Do not accept Apple Pay or Google Pay When customers use their mobil phones to tap and pay, this is not the same as a NFC transaction from a card issued by a bank.  Apple pay and Google pay both store card numbers in an app or software wallet which then is transmised to a POS terminal by a tap-to-pay mechinisim.  But,  these payment types are processed by as card-not-present transaction even though the customer is face to face at the point of sale.  Also, criminals may store any card what so ever in these software wallets, including stolen credit cards.

Have the Proper Legal Verbiage on your Website, Invoices, and Point of Sale There are chargebacks which may occur which the customer if contesting the sales price or final bill of the goods or services.  Also, there may have been defective goods or services rendered.  Examples of these chargeback codes are Visa’s 13.1 “Merchandise / Service Not Recieved” and 13.3 “Not as Described or Defective Merchandise / Services”.  By having the proper verbiage, these chargeback codes can be contested and sucessfully challenged.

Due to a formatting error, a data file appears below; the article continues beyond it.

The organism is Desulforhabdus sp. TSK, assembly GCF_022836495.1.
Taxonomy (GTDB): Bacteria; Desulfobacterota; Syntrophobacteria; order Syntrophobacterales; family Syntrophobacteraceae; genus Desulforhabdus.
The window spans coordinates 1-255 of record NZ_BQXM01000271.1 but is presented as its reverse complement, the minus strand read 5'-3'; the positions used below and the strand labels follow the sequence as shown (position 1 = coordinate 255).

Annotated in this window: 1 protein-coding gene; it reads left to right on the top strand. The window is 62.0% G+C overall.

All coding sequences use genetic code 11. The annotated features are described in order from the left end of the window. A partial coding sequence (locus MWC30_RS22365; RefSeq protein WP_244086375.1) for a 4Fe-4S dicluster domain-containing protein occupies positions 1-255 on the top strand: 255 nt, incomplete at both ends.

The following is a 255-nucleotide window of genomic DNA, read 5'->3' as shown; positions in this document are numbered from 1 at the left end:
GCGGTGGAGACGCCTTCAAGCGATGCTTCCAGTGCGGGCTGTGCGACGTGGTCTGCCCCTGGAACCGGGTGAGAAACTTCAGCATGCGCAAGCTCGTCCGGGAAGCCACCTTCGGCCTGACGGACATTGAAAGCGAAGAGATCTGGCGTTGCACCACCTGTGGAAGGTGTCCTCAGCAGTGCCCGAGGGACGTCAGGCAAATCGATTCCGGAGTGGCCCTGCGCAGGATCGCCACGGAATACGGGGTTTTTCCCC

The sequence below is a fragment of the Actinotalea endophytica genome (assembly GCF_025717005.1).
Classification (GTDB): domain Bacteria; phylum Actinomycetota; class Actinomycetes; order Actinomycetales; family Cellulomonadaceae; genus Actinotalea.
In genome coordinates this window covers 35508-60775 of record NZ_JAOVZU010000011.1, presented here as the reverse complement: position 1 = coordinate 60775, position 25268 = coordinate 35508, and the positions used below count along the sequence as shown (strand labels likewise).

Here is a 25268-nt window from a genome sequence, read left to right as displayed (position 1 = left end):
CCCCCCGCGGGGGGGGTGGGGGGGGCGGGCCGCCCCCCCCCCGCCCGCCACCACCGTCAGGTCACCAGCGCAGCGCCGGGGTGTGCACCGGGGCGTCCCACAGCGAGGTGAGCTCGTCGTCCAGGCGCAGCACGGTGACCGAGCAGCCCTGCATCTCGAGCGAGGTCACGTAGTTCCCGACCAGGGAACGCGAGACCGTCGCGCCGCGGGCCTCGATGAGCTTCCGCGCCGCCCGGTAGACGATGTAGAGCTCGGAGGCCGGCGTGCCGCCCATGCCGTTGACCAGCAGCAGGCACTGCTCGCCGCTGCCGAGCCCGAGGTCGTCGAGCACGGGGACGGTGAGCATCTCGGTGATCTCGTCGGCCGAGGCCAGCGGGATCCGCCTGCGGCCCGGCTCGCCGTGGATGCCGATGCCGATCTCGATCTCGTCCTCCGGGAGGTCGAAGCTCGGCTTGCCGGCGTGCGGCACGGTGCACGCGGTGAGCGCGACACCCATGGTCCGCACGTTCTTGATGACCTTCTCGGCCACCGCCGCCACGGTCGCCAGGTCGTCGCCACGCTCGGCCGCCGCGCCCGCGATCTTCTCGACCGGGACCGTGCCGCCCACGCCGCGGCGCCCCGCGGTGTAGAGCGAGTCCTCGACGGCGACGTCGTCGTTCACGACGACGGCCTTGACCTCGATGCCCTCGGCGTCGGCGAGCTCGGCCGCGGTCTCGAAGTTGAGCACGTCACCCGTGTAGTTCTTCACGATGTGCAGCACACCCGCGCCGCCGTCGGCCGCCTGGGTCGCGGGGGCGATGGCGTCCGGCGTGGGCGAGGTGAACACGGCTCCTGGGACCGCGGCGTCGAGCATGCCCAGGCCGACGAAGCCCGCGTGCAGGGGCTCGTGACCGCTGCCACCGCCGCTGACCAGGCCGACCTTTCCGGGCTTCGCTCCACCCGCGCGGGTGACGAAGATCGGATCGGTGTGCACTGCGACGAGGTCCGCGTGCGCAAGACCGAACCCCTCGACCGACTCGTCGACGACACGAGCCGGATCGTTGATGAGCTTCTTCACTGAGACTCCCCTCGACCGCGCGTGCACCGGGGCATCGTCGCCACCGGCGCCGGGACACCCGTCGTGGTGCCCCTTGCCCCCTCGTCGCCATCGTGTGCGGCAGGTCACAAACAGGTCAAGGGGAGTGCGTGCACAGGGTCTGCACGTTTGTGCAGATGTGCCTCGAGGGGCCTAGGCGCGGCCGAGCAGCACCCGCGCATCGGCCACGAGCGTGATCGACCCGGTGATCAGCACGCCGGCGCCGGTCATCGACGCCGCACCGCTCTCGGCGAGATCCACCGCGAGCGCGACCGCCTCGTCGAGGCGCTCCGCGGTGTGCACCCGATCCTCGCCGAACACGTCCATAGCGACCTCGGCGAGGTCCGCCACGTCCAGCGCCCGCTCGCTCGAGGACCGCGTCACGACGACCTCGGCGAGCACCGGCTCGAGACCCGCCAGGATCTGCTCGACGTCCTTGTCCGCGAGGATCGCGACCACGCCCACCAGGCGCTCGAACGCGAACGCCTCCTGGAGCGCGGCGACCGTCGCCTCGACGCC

Get 3D Secure – The Best Practice to Stop Chargebacks

3D Secure (3-Domain Secure) is a security protocol designed to provide an additional layer of security for online credit and debit card transactions. It is called “3-Domain” because it involves three key parties in the process: the merchant/acquirer domain, the issuer domain (the bank), and the interoperability domain (the infrastructure provided by the card scheme, like Visa or Mastercard, to support the 3D Secure process).